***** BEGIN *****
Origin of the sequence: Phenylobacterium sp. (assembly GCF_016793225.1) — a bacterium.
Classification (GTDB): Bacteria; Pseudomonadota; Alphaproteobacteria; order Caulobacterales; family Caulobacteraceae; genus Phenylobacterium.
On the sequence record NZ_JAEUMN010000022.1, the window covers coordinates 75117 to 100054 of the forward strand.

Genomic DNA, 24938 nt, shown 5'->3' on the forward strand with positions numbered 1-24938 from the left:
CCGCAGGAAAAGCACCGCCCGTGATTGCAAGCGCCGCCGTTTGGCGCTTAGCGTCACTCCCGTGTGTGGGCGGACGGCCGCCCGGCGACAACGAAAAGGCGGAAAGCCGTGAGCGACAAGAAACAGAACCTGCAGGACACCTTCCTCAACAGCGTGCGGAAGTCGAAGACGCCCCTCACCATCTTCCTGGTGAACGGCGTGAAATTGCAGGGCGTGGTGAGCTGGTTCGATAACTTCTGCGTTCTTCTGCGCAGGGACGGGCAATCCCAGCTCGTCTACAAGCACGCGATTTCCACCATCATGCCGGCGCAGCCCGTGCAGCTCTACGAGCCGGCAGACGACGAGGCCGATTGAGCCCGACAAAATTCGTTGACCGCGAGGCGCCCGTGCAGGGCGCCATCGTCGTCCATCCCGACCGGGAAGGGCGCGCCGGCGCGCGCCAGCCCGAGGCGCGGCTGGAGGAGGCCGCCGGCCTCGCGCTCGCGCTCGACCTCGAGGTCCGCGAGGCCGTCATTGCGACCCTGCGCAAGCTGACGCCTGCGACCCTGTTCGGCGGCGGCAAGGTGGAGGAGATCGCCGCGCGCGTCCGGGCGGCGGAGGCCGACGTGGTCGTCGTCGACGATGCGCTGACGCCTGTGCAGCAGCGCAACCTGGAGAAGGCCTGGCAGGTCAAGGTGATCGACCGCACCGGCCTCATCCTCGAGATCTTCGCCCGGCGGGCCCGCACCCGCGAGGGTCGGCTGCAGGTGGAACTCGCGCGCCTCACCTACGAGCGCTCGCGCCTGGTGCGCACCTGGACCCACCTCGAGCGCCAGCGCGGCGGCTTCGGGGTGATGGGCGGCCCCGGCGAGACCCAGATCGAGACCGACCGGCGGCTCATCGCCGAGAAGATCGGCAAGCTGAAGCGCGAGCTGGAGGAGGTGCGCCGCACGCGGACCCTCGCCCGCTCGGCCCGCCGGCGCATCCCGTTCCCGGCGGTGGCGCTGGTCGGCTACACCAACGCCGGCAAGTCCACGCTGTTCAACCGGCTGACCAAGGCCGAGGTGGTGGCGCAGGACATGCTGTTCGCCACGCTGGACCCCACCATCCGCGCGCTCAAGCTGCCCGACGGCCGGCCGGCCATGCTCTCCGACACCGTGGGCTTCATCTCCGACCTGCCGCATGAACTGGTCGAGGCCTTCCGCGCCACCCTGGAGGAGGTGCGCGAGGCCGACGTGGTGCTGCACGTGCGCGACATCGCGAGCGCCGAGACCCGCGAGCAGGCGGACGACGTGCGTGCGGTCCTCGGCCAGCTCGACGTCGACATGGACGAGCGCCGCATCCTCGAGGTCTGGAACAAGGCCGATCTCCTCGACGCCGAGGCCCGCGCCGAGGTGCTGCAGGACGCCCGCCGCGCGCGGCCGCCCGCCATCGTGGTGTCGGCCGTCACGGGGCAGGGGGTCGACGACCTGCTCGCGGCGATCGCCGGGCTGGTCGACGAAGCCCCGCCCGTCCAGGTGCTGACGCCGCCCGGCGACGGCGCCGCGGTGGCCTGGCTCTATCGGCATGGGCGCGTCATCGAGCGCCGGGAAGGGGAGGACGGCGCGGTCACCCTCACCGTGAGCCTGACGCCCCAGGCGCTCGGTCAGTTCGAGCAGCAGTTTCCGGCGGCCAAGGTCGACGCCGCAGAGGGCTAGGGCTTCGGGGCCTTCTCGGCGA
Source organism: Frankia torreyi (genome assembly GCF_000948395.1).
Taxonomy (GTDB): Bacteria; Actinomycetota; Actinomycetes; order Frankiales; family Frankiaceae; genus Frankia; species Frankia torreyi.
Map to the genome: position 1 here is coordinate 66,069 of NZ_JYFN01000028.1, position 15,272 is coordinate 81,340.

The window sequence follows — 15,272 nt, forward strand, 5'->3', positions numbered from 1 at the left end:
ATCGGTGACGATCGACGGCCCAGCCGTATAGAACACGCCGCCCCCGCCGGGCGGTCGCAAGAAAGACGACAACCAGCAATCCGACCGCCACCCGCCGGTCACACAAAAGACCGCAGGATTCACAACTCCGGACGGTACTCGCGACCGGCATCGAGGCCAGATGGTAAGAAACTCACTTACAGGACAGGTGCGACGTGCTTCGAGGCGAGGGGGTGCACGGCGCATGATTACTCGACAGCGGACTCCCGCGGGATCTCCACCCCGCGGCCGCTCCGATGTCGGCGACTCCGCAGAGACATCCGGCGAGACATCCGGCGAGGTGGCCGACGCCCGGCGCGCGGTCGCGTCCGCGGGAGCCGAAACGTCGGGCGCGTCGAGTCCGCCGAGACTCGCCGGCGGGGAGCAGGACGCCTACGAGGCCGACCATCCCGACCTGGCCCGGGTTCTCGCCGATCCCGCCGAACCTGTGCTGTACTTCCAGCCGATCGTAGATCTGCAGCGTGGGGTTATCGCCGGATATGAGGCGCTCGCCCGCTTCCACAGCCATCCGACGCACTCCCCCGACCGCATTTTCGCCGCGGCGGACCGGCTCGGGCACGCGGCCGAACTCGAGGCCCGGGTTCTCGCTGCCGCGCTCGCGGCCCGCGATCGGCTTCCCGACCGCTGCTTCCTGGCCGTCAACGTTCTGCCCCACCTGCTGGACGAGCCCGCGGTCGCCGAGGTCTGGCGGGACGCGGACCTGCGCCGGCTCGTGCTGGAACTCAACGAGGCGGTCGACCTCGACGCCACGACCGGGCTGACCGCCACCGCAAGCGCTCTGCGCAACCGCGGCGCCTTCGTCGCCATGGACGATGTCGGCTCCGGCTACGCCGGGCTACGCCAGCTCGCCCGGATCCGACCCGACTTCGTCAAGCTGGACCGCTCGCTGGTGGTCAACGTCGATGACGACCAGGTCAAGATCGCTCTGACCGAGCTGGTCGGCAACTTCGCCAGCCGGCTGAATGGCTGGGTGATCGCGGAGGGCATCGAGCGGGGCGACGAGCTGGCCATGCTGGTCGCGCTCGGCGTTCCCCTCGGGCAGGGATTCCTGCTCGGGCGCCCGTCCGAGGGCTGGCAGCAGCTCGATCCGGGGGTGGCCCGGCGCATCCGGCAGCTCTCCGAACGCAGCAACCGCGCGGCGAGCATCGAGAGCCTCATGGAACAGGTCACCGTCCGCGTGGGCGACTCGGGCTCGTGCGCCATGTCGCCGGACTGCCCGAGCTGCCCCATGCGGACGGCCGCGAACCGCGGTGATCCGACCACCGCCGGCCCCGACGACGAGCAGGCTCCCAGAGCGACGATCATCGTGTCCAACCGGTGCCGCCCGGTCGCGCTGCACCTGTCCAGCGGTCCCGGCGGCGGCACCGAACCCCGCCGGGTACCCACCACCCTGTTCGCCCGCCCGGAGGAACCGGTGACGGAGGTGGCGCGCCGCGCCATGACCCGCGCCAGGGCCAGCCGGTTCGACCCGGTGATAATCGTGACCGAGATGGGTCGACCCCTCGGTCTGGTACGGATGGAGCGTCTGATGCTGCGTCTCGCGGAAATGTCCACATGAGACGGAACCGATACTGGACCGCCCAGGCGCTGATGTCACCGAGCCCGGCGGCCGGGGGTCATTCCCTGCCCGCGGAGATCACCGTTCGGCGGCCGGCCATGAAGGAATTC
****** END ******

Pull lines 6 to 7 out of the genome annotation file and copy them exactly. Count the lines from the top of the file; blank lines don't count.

Source organism: Frankia torreyi (genome assembly GCF_000948395.1).
Taxonomy (GTDB): Bacteria; Actinomycetota; Actinomycetes; order Frankiales; family Frankiaceae; genus Frankia; species Frankia torreyi.